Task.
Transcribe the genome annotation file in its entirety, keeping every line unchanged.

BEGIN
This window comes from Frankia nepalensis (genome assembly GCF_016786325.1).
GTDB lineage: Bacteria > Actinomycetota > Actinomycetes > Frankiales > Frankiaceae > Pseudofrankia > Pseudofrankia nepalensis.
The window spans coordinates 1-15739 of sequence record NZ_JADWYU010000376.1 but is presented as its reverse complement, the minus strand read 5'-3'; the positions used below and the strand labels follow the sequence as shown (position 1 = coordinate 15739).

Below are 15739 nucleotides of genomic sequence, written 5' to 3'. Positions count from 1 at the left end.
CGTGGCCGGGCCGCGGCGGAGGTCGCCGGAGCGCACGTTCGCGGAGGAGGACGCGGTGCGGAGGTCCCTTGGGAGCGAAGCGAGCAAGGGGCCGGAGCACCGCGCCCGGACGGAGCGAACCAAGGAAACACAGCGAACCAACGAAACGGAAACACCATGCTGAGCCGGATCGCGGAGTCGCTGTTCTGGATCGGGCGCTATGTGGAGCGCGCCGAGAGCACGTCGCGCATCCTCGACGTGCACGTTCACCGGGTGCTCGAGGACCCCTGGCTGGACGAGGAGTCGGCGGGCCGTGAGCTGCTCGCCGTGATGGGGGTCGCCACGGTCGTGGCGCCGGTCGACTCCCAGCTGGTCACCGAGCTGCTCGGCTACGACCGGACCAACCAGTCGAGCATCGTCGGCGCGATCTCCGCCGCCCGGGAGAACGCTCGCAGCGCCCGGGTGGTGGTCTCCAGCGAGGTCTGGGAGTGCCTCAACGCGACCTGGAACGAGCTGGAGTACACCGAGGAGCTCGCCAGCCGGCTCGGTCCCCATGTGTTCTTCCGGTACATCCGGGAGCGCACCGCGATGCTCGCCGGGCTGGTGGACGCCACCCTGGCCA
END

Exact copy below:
This window comes from Frankia nepalensis (genome assembly GCF_016786325.1).
GTDB lineage: Bacteria > Actinomycetota > Actinomycetes > Frankiales > Frankiaceae > Pseudofrankia > Pseudofrankia nepalensis.
The window spans coordinates 1-15739 of sequence record NZ_JADWYU010000376.1 but is presented as its reverse complement, the minus strand read 5'-3'; the positions used below and the strand labels follow the sequence as shown (position 1 = coordinate 15739).

Below are 15739 nucleotides of genomic sequence, written 5' to 3'. Positions count from 1 at the left end.
CGTGGCCGGGCCGCGGCGGAGGTCGCCGGAGCGCACGTTCGCGGAGGAGGACGCGGTGCGGAGGTCCCTTGGGAGCGAAGCGAGCAAGGGGCCGGAGCACCGCGCCCGGACGGAGCGAACCAAGGAAACACAGCGAACCAACGAAACGGAAACACCATGCTGAGCCGGATCGCGGAGTCGCTGTTCTGGATCGGGCGCTATGTGGAGCGCGCCGAGAGCACGTCGCGCATCCTCGACGTGCACGTTCACCGGGTGCTCGAGGACCCCTGGCTGGACGAGGAGTCGGCGGGCCGTGAGCTGCTCGCCGTGATGGGGGTCGCCACGGTCGTGGCGCCGGTCGACTCCCAGCTGGTCACCGAGCTGCTCGGCTACGACCGGACCAACCAGTCGAGCATCGTCGGCGCGATCTCCGCCGCCCGGGAGAACGCTCGCAGCGCCCGGGTGGTGGTCTCCAGCGAGGTCTGGGAGTGCCTCAACGCGACCTGGAACGAGCTGGAGTACACCGAGGAGCTCGCCAGCCGGCTCGGTCCCCATGTGTTCTTCCGGTACATCCGGGAGCGCACCGCGATGCTCGCCGGGCTGGTGGACGCCACCCTGGCCA